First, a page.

What You Need to Know About Net Neutrality
The White Walkers aren’t the only ones waging controversial wars. Currently, our government is in a battle amongst one another over net neutrality and how they believe the internet should be accessed. On one hand, you have those who believe the internet should be open and accessible for all on the same level. During the President Obama administration in 2015, regulations were put in place that helped protect this belief by keeping the internet neutral. On the other hand, you have those in the government who believe the internet should be tiered and deregulated, thus the process of the net neutrality repeal in December of 2017.
While net neutrality has become a buzz word over the last few months, many marketers and top branding firms in Philadelphia and all other major cities are still at a loss regarding its importance and what those changes could mean. Here, we break down a few of the need to know points regarding net neutrality and its pending reversal.
What is Net Neutrality?
Simply put, net neutrality is a set of rules that were created to force Internet service providers to treat all web traffic the same. These rules put forth in 2015 reclassified the internet as a public utility, similar to telephone services, airlines, utilities, etc. The internet is therefore governed by telecommunications and high speed service must be provided to all without discrimination or unfair regulations. Essentially, under this regulation, Internet Service Providers, or ISPs, are more of the intermediary provider rather than a manager of the content that is delivered. The internet provided should be treated fairly and accessible for all.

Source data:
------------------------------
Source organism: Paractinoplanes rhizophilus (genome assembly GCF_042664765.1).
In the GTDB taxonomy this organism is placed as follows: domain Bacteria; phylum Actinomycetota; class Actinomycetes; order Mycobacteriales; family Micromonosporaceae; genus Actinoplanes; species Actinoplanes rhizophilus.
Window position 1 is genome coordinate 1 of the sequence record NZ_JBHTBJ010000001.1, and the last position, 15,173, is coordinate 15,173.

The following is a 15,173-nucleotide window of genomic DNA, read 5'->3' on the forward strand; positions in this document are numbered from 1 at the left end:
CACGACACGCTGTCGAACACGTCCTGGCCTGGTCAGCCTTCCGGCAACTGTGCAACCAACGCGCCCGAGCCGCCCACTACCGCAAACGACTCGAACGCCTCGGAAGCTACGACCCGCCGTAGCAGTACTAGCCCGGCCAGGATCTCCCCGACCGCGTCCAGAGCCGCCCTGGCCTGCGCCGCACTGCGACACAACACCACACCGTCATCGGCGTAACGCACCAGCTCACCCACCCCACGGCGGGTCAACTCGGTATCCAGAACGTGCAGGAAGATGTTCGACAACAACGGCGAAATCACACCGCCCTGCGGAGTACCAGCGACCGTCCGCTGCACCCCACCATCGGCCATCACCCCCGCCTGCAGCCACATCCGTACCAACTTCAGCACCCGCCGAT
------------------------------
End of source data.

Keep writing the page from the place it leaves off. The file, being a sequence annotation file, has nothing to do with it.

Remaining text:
What is the current issue?
Back in December of 2017, the Federal Communications Commission voted in a 3-2 party line vote to abolish net neutrality regulations and undo protections that made the internet fair playing grounds for all. Now that Net Neutrality has been appealed, the classification of internet has changed. It will no longer be considered a public utility, but instead an information service. This in turn removes any ability the FCC would have to regulate how the internet is managed and provided.
What does a repeal of Net Neutrality mean for me?
If you’re familiar with many of the graphics that have circulated around the internet, then you have an idea what a tiered internet service would look like. Many countries such as Guatemala, Portugal, and Morocco already have experience with this less than ideal system. Though this isn’t necessarily the plan for our internet, it does open the door for the internet to become structured in such a manner. Additionally, it also allows for certain businesses to receive prime recognition by search engines and internet provides, making it harder for digital marketers and branders to effectively do their jobs.
The repeal of Net Neutrality sounds a little off putting for many, and for good reason. However, to be fair, the regulations put in place to help safeguard the internet were only recently put in place over the last 2-3 years. Though the idea of having to pay extra just to binge watch our favorite Netflix shows doesn’t sound appealing at all, the deregulation is supposed to force ISPs to become more transparent with their policies and practices. We’ll just have to wait and see what the future holds for the internet in the US.